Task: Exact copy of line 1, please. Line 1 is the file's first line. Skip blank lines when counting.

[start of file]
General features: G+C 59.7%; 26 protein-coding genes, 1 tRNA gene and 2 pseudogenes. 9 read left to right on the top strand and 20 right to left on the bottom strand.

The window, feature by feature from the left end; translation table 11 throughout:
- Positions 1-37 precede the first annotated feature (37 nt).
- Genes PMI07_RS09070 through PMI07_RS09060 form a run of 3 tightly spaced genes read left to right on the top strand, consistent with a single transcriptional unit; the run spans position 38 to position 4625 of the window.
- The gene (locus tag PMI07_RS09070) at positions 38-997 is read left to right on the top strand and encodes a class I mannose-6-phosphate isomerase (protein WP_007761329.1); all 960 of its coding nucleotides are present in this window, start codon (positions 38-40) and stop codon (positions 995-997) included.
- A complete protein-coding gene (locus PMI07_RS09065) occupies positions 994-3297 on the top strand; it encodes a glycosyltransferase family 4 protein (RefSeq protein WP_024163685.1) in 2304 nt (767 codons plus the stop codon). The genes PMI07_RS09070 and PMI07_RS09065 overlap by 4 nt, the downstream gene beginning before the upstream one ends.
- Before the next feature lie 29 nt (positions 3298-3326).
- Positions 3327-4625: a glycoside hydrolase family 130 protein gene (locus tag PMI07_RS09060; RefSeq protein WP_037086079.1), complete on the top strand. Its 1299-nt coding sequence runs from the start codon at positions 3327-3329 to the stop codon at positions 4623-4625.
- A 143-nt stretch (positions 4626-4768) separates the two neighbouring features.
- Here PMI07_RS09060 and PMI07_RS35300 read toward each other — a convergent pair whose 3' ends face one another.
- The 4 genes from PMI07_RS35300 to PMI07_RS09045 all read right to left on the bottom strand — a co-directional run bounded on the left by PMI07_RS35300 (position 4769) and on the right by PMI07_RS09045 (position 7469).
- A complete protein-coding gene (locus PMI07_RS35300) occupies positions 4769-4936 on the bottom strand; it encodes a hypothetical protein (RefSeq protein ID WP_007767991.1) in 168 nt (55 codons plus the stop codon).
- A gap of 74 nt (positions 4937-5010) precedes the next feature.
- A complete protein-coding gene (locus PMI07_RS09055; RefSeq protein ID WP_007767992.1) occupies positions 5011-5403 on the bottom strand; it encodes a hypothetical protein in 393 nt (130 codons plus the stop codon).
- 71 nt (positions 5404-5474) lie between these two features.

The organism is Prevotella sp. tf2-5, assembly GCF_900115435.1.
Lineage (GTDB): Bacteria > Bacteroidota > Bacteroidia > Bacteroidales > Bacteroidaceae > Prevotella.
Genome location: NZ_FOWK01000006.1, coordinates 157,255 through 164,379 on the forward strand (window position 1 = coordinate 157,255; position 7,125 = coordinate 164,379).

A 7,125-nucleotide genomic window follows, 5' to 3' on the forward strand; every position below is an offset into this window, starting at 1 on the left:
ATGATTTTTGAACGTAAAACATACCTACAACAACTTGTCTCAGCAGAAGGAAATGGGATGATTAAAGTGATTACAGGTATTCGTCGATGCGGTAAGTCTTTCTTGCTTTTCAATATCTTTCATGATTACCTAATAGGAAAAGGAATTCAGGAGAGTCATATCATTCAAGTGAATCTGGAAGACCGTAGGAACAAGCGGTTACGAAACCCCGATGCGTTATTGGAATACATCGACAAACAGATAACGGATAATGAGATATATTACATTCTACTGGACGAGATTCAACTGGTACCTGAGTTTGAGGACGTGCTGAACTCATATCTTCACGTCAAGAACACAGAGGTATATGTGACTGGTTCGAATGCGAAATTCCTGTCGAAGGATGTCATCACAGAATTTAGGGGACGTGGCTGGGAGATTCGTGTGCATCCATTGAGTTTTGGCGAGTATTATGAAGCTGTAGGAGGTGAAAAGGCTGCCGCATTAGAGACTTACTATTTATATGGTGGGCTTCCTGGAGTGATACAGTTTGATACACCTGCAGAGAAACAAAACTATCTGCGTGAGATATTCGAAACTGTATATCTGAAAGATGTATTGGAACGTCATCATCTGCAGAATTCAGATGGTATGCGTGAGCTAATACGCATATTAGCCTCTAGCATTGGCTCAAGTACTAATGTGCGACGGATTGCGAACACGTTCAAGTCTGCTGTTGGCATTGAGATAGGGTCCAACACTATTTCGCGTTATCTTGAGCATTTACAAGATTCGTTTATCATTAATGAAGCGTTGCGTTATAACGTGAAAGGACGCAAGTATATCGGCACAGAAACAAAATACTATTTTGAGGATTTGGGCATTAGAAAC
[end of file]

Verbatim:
General features: G+C 59.7%; 26 protein-coding genes, 1 tRNA gene and 2 pseudogenes. 9 read left to right on the top strand and 20 right to left on the bottom strand.